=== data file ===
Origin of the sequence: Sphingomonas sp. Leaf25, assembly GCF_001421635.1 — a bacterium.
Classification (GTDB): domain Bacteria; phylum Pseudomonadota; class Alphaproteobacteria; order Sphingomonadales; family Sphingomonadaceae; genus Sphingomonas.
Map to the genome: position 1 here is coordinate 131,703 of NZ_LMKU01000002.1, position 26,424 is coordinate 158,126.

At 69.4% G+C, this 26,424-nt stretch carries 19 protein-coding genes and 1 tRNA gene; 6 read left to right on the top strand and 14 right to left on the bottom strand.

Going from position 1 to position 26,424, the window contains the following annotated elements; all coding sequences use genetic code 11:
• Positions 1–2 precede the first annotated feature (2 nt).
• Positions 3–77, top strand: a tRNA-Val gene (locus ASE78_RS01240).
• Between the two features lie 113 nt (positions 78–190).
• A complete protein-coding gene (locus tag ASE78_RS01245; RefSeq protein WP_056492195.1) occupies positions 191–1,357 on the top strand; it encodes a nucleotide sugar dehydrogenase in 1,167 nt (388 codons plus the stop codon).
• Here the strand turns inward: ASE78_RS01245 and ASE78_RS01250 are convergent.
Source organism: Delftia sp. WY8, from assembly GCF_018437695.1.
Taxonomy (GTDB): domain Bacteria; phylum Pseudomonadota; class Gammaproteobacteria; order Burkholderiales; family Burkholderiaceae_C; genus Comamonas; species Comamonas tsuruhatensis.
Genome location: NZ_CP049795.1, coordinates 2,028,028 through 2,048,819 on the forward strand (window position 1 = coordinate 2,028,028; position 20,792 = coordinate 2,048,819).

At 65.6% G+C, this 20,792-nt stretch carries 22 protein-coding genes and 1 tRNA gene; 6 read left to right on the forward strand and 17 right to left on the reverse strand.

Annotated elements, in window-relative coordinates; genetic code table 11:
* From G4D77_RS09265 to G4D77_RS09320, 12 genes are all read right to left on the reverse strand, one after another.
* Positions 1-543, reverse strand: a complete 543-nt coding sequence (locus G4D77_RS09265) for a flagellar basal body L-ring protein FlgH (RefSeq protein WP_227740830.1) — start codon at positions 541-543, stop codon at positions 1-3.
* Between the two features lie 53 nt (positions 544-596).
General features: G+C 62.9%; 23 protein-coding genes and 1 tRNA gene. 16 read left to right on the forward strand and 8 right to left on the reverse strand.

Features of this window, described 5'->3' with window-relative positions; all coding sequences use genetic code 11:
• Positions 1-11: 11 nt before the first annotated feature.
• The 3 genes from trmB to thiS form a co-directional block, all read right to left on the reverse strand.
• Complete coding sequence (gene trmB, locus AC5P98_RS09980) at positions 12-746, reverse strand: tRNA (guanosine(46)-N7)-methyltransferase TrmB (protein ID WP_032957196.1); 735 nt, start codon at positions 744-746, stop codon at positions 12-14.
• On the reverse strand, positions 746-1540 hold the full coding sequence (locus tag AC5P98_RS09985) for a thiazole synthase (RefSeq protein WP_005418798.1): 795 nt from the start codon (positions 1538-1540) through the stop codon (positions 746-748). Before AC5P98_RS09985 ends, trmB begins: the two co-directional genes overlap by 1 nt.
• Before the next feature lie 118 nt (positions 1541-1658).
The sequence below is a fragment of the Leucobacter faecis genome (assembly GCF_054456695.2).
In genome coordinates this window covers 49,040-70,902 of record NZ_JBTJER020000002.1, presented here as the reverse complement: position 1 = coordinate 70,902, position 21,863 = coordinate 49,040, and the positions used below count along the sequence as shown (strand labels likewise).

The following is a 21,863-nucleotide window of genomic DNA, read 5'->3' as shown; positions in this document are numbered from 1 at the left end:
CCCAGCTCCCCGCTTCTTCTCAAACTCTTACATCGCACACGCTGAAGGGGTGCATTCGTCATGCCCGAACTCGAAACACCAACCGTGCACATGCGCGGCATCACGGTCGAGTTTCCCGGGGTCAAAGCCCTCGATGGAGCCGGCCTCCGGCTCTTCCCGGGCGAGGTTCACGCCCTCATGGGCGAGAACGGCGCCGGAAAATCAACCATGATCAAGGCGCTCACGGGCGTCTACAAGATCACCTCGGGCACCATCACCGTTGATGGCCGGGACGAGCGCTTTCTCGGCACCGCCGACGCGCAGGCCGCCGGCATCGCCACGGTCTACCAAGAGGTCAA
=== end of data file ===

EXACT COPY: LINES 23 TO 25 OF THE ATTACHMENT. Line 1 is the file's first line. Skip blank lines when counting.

• Complete coding sequence (gene trmB, locus AC5P98_RS09980) at positions 12-746, reverse strand: tRNA (guanosine(46)-N7)-methyltransferase TrmB (protein ID WP_032957196.1); 735 nt, start codon at positions 744-746, stop codon at positions 12-14.
• On the reverse strand, positions 746-1540 hold the full coding sequence (locus tag AC5P98_RS09985) for a thiazole synthase (RefSeq protein WP_005418798.1): 795 nt from the start codon (positions 1538-1540) through the stop codon (positions 746-748). Before AC5P98_RS09985 ends, trmB begins: the two co-directional genes overlap by 1 nt.
• Before the next feature lie 118 nt (positions 1541-1658).